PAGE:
"She's in a coma, vent supported," Danny answered sadly. "There won't be any talking to her." He allowed his mind to wander to his brief conversation with his cousin earlier in the day. There were things to work on, things to dig more deeply into. I thought Lincoln might know something. There was the psychiatrist. A revelation suddenly stopped his professional analysis. Juliet and Audrey were my last living relatives. I never knew them. I let Lincoln Adair rob me of the only extended family I had. A slow anger and resentment began to bubble within him coupled with regret at not having kept closer touch with Juliet. Now it was too late.

Ian had permitted the brief silence, understanding that Williams seemed to be working through his own feelings on the impending death of Juliet. He empathized with the man he'd only met this morning. Sometimes life is a bitch. "Can I do anything?" he asked sympathetically.

There was activity in the hallway; Lincoln came around the corner and approached them.

Ian rose and extended a hand.

Adair ignored him. Sadness and pain were etched upon his face as he gazed down at Danny sitting on the chair. "She is going to die," he announced.

Danny looked up, then stood up, struggling to contain his loathing of the man before him. "I know that."

Lincoln passed a hand over his eyes. "She looks -- oh -- it is unimaginable."

"We were with her, Adair. We've already seen," Danny said expressing no emotion.

Adair looked at Lonnie, contemplating the horrors the young boy had experienced that night.

Danny took Lonnie's hand, hoping that Adair would not say any more. "We're tired. We're going home."

Adair looked alarmed and angry. He also was mentally questioning the interpretation of 'home,' but before he could speak, or Danny could walk away, Ian spoke up. "Mr. Adair, may I ask you a question?"

Adair turned his fiery gaze on the officer. "Ask away."

"Did Juliet ever see a psychiatrist?"

Danny blinked in surprise.

Fury blazed in Lincoln's eyes. "No, of course not."

"Yes, she did," Danny countered.

Adair spun to face him. "What?!'

"She told me Audrey was so messed up when they moved out she began her in counseling, but she never told me the doctor's name," Danny stated boldly.

Adair sneered. "Audrey was just fine, it was her mother who was mentally unbalanced."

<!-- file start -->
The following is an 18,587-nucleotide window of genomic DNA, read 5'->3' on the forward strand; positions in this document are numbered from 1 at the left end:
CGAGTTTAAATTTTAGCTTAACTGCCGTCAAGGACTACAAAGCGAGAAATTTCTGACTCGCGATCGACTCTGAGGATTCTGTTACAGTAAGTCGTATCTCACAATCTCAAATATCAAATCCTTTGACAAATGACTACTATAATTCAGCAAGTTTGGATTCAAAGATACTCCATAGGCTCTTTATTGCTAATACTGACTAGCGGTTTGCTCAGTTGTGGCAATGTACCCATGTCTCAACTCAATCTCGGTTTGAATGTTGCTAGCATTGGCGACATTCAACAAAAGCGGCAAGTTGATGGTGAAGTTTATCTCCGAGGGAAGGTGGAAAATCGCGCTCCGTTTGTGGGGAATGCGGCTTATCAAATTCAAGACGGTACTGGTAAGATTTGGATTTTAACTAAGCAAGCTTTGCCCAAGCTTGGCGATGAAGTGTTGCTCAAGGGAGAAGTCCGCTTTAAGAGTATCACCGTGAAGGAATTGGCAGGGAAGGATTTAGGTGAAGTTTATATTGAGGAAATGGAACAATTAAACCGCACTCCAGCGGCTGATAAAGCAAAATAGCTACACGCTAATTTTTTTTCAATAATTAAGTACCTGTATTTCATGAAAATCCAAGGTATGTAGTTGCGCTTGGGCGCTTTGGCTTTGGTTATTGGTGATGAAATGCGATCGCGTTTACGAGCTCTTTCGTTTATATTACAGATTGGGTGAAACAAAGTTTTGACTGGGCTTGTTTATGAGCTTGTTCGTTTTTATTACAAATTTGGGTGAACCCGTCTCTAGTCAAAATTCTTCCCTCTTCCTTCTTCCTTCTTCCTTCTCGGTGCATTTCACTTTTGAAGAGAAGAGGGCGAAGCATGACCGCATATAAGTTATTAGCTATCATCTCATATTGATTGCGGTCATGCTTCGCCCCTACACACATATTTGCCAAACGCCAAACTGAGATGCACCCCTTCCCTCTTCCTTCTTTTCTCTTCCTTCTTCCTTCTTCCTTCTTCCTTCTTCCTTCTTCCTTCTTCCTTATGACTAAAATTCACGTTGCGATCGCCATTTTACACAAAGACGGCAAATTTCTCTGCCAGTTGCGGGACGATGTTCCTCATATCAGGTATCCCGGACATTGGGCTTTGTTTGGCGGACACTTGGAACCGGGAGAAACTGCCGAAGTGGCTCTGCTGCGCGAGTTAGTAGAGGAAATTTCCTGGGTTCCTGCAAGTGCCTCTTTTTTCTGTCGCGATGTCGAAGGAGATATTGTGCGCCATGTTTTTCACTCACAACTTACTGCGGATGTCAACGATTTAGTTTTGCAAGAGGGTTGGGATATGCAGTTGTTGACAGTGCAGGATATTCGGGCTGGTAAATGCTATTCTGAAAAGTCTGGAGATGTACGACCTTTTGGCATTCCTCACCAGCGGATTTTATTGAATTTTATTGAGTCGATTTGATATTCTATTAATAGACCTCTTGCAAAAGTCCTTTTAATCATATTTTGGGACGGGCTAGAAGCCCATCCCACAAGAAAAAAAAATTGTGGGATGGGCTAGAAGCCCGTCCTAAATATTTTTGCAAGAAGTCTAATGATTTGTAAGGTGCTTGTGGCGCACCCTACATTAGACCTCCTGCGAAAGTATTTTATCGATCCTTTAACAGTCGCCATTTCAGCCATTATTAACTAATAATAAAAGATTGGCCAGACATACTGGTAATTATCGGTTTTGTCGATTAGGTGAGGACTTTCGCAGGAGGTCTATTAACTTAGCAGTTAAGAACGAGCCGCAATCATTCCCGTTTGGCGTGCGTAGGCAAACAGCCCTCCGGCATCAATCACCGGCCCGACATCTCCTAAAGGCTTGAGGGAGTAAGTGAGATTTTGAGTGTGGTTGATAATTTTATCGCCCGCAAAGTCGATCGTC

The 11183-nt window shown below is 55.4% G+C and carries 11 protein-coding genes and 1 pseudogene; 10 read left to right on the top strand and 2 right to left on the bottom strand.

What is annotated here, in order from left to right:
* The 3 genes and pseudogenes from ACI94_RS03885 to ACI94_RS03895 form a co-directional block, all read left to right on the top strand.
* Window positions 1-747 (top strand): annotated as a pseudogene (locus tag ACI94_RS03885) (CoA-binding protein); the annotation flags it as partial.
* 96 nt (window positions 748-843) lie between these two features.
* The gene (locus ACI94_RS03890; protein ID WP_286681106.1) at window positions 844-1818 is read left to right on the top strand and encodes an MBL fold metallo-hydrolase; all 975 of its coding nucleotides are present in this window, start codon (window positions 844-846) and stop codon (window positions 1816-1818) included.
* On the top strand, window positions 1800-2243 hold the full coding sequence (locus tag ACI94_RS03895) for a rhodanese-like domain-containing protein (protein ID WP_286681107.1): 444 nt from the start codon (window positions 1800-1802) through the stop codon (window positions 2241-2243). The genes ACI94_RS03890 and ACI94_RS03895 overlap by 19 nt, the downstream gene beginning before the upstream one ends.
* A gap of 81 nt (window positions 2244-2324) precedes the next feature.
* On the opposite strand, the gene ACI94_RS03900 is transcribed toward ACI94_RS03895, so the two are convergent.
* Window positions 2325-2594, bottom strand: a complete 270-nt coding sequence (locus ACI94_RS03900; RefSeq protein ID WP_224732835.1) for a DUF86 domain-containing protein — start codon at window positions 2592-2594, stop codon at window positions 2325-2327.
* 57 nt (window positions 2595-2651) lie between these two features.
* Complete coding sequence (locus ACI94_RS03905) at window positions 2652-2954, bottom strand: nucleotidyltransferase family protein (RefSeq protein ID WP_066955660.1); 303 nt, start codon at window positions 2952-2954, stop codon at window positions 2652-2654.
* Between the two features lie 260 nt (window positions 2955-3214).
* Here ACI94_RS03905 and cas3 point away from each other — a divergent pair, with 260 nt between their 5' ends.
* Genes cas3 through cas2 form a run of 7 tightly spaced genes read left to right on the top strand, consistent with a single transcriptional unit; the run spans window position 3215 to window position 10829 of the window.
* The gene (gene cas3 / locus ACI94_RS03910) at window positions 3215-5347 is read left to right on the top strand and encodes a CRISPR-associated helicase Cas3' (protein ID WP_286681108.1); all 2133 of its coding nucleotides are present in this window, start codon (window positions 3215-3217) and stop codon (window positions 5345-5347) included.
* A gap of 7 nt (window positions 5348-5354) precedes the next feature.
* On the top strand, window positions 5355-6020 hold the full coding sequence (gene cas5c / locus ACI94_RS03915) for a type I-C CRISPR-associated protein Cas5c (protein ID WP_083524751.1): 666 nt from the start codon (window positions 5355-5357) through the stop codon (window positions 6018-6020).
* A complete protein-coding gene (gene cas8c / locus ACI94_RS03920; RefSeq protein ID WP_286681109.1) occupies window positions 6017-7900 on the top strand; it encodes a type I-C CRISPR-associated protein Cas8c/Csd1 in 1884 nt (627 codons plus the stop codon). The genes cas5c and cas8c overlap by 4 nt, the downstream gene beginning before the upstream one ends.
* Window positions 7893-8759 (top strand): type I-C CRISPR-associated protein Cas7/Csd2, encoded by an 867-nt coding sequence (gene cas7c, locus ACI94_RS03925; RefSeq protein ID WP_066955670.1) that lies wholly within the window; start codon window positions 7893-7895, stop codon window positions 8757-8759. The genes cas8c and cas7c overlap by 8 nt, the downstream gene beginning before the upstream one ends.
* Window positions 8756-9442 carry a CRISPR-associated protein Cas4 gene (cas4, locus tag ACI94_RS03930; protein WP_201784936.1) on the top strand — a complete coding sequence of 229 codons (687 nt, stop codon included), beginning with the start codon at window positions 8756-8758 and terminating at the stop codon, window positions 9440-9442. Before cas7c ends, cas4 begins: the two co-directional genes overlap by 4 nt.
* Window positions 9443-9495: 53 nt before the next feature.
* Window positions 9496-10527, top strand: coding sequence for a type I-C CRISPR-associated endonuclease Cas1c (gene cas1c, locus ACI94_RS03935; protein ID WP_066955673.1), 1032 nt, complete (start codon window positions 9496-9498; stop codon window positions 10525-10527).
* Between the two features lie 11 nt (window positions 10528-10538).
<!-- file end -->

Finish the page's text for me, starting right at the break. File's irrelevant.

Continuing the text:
"Tell me more about that," Ian interjected.

"What?" Adair snapped.

"You said she was unbalanced."

"Just a manner of speaking." He clamped his mouth shut.

"Do you know the doctor's name?" Ian shot back.

"She went to great lengths to keep me uninformed," Adair retorted.

"Why was that, Mr. Adair?"

He did not answer. He turned his back on them and started up the hall.

"Adair," Ian shouted. "Tell me now or tell me later. You are obstructing justice here!"

Adair did not turn.

"Are you forgetting about Audrey!" O'Keefe persisted.

Danny spoke up. "Juliet went psychotic tonight and attacked me in the car. That's why we wrecked. Now that doctor may be the only clue left to Audrey's disappearance!"

Lincoln spun around, fist raised. "That's a lie! You are just trying to cover your own incompetence and blame!"

"And I suppose this was self-inflicted!" Danny yanked back his shirt collar revealing the deep gashes and bruises on his neck.

Lincoln walked slowly towards them, the anger melting into wonder. "Not Juliet. She couldn't."

"The doctor's name, Adair?" Ian asked.

"I don't know," he answered sharply.

"You do," Ian insisted. "You've had a PI on retainer for the last twenty years reporting on any moved Juliet or Dan ever made. I've talk to the man but he's claiming it's privileged information."

"Wait a minute here." Danny scowled gesturing towards Adair. "He's done what?"

O'Keefe, knowing he had Adair in a corner, said, "You gonna admit it or shall I give him the name of the PI?"

Lincoln, furious, but knowing he was trapped, crossed his arms. "There's nothing illegal about private detectives. I've had an agency on retainer a very long time. They are very helpful when I am considering business matters."

"I don't believe this," Danny muttered. He remembered the lifetime of photos on the galley wall and the horrific 8 x 10 glossy. How much does Lincoln know about me? Does he know about Lani? Mali? Does he know about my life before Lonnie changed it all?

Adair seemed to sense the confused emotions surging through Danny. The tone of his statement was a drastic change from the fury of moments earlier as he commented in a fatherly tone: "How else would I know how you were doing?"

Danny's anger bloomed. "You could have written a letter."

"Would you have answered?"

Danny jammed his hands into his pockets. Probably not. But he said caustically: "Why would you care?"

Lincoln's expression had lost the anger and a searching for something -- approval -- seemed to emerge. "I do care. You and Juliet are all I have."

"Then you've got nothing, pal," Danny snapped hotly before he could silence himself.

Ian winced. I wouldn't slam an outhouse door that hard.

Danny grabbed Lonnie hand so hard, the child yelped. "Come on, Lonnie, we're out of here." He stormed away.

Lincoln stared after them, his mouth hanging open.

Ian cleared his throat. "Mr. Adair, I really do need the name of the doctor."

Adair, still trying to recover from the verbal blow looked at Ian like he'd forgotten the officer was there. "Michelle Ford, in New City."

Ian hurried away to catch up with Danny

  End Part 3